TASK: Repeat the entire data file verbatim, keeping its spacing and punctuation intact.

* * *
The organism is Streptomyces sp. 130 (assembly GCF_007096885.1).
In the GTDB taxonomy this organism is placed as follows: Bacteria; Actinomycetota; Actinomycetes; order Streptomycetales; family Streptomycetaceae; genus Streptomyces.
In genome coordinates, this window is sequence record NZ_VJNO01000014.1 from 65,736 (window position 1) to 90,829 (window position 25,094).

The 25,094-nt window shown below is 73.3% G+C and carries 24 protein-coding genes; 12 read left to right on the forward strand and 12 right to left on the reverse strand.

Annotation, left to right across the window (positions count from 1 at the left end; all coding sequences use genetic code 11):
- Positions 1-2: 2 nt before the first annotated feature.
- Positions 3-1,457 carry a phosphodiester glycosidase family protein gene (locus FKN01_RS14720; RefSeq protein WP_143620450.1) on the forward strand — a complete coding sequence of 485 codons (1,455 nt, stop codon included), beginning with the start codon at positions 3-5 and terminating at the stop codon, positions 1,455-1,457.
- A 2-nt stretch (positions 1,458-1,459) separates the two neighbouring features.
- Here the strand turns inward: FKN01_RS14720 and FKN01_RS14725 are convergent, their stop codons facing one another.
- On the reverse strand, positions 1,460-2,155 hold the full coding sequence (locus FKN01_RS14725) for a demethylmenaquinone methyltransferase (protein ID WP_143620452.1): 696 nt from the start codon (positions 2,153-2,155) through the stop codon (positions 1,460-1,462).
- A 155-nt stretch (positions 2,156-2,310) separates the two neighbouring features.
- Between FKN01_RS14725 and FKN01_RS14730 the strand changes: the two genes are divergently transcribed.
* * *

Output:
The organism is Streptomyces sp. 130 (assembly GCF_007096885.1).
In the GTDB taxonomy this organism is placed as follows: Bacteria; Actinomycetota; Actinomycetes; order Streptomycetales; family Streptomycetaceae; genus Streptomyces.
In genome coordinates, this window is sequence record NZ_VJNO01000014.1 from 65,736 (window position 1) to 90,829 (window position 25,094).

The 25,094-nt window shown below is 73.3% G+C and carries 24 protein-coding genes; 12 read left to right on the forward strand and 12 right to left on the reverse strand.

Annotation, left to right across the window (positions count from 1 at the left end; all coding sequences use genetic code 11):
- Positions 1-2: 2 nt before the first annotated feature.
- Positions 3-1,457 carry a phosphodiester glycosidase family protein gene (locus FKN01_RS14720; RefSeq protein WP_143620450.1) on the forward strand — a complete coding sequence of 485 codons (1,455 nt, stop codon included), beginning with the start codon at positions 3-5 and terminating at the stop codon, positions 1,455-1,457.
- A 2-nt stretch (positions 1,458-1,459) separates the two neighbouring features.
- Here the strand turns inward: FKN01_RS14720 and FKN01_RS14725 are convergent, their stop codons facing one another.
- On the reverse strand, positions 1,460-2,155 hold the full coding sequence (locus FKN01_RS14725) for a demethylmenaquinone methyltransferase (protein ID WP_143620452.1): 696 nt from the start codon (positions 2,153-2,155) through the stop codon (positions 1,460-1,462).
- A 155-nt stretch (positions 2,156-2,310) separates the two neighbouring features.
- Between FKN01_RS14725 and FKN01_RS14730 the strand changes: the two genes are divergently transcribed.